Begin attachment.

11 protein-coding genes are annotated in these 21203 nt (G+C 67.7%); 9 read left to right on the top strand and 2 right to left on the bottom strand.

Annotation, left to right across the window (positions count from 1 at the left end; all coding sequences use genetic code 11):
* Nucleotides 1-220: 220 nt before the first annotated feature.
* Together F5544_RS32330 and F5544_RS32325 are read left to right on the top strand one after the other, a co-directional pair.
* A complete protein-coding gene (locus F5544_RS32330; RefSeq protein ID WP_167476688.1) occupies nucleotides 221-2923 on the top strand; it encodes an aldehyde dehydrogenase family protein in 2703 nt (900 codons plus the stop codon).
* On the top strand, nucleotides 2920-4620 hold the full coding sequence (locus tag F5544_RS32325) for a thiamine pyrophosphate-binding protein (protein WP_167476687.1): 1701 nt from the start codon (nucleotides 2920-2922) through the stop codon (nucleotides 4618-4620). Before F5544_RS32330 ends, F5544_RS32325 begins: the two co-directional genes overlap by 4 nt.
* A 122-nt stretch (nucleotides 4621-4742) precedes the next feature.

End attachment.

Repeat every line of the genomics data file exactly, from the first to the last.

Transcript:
11 protein-coding genes are annotated in these 21203 nt (G+C 67.7%); 9 read left to right on the top strand and 2 right to left on the bottom strand.

Annotation, left to right across the window (positions count from 1 at the left end; all coding sequences use genetic code 11):
* Nucleotides 1-220: 220 nt before the first annotated feature.
* Together F5544_RS32330 and F5544_RS32325 are read left to right on the top strand one after the other, a co-directional pair.
* A complete protein-coding gene (locus F5544_RS32330; RefSeq protein ID WP_167476688.1) occupies nucleotides 221-2923 on the top strand; it encodes an aldehyde dehydrogenase family protein in 2703 nt (900 codons plus the stop codon).
* On the top strand, nucleotides 2920-4620 hold the full coding sequence (locus tag F5544_RS32325) for a thiamine pyrophosphate-binding protein (protein WP_167476687.1): 1701 nt from the start codon (nucleotides 2920-2922) through the stop codon (nucleotides 4618-4620). Before F5544_RS32330 ends, F5544_RS32325 begins: the two co-directional genes overlap by 4 nt.
* A 122-nt stretch (nucleotides 4621-4742) precedes the next feature.